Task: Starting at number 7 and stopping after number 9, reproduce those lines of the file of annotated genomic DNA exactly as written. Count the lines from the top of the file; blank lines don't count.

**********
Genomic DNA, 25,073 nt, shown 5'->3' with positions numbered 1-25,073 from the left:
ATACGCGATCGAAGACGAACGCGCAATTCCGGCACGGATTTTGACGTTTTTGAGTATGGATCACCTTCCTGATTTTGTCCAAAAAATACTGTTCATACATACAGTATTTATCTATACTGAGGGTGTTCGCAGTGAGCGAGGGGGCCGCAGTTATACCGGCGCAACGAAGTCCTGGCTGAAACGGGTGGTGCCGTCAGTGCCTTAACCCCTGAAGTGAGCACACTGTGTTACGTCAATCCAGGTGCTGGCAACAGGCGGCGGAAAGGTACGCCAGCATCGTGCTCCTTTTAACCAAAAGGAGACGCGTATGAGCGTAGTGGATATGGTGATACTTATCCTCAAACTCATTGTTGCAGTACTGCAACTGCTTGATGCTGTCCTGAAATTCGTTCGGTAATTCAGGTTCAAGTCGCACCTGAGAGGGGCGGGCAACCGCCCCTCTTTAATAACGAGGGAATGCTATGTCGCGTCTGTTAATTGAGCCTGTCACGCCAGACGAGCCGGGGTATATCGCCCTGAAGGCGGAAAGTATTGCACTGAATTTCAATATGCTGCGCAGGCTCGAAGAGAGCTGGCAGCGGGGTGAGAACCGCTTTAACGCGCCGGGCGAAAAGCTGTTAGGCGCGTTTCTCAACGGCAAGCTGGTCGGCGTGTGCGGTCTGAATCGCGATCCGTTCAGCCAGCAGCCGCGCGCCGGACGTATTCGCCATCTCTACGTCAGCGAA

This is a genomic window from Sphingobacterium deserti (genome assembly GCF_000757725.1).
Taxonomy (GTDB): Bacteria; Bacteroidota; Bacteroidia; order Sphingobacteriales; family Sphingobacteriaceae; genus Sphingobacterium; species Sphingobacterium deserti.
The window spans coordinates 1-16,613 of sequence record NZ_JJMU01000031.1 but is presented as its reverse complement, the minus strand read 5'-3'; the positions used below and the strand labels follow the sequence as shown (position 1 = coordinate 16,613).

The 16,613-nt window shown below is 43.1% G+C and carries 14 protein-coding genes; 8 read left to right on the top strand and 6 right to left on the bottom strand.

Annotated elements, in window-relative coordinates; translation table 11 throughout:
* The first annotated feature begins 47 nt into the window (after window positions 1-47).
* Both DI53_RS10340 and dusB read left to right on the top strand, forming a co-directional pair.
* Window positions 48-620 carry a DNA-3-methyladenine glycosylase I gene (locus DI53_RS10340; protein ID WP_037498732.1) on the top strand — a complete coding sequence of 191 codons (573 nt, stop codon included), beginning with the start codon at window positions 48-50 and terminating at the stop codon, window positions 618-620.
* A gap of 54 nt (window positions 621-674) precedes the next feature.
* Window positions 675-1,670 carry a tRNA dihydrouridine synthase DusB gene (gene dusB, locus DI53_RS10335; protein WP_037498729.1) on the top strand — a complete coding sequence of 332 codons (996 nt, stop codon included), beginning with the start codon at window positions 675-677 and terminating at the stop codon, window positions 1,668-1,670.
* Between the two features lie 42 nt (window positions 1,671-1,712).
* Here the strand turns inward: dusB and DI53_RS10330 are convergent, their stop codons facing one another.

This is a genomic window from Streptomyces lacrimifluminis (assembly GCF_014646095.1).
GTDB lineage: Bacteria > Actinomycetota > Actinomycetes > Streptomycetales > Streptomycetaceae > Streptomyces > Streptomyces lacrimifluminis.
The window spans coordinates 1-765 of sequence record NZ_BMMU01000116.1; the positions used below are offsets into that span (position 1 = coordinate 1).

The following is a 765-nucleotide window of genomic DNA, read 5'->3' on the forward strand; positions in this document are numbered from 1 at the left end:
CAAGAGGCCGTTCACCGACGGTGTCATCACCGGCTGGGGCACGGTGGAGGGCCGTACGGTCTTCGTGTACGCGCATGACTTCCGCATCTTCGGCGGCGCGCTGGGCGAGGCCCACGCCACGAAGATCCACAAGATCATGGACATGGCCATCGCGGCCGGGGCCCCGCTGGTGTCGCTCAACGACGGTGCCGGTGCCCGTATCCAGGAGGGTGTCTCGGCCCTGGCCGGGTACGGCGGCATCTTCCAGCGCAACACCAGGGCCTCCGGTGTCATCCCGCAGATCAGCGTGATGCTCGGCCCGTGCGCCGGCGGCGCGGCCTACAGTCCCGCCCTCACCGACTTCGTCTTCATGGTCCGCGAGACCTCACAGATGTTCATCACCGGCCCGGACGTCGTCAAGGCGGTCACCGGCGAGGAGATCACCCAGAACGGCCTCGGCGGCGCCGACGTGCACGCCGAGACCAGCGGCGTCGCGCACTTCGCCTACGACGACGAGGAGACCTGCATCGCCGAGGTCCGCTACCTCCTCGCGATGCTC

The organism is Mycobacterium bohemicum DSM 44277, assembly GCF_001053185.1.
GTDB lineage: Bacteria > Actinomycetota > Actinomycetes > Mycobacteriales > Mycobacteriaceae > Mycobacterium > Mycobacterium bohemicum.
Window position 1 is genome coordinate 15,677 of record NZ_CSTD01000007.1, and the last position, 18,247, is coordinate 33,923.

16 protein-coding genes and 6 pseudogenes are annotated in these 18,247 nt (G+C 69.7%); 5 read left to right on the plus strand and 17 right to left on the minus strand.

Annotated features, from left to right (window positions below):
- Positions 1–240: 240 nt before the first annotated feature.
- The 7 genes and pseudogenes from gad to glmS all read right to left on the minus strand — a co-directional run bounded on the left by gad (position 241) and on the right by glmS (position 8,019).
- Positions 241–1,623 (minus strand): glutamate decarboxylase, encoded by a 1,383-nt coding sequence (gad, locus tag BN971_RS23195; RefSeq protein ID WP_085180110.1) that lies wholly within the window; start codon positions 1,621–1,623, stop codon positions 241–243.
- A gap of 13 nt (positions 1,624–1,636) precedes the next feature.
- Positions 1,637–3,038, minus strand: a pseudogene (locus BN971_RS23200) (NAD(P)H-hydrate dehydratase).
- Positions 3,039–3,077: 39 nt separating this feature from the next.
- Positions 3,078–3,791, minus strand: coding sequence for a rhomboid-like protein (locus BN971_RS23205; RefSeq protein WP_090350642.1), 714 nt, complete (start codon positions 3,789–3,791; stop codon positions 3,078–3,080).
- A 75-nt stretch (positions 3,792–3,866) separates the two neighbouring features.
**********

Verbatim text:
Annotated elements, in window-relative coordinates; translation table 11 throughout:
* The first annotated feature begins 47 nt into the window (after window positions 1-47).
* Both DI53_RS10340 and dusB read left to right on the top strand, forming a co-directional pair.